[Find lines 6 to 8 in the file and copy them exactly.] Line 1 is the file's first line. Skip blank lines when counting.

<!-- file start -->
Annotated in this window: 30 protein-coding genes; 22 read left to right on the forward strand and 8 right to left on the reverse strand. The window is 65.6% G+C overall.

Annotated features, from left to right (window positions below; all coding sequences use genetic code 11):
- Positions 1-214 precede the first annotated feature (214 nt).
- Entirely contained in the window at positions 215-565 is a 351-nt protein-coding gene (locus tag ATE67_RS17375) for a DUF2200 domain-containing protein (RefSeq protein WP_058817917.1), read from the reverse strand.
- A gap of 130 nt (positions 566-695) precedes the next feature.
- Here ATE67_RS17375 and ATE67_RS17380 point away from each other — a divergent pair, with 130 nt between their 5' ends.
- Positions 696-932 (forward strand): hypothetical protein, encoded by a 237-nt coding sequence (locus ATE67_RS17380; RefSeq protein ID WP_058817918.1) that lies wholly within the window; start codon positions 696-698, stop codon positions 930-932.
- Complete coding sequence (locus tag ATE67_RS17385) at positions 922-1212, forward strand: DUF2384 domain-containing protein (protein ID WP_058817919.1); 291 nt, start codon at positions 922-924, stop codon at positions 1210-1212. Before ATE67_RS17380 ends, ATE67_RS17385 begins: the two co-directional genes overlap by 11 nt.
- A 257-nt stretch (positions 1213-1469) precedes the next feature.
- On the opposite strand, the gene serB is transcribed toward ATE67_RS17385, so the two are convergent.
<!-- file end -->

- Here ATE67_RS17375 and ATE67_RS17380 point away from each other — a divergent pair, with 130 nt between their 5' ends.
- Positions 696-932 (forward strand): hypothetical protein, encoded by a 237-nt coding sequence (locus ATE67_RS17380; RefSeq protein ID WP_058817918.1) that lies wholly within the window; start codon positions 696-698, stop codon positions 930-932.
- Complete coding sequence (locus tag ATE67_RS17385) at positions 922-1212, forward strand: DUF2384 domain-containing protein (protein ID WP_058817919.1); 291 nt, start codon at positions 922-924, stop codon at positions 1210-1212. Before ATE67_RS17380 ends, ATE67_RS17385 begins: the two co-directional genes overlap by 11 nt.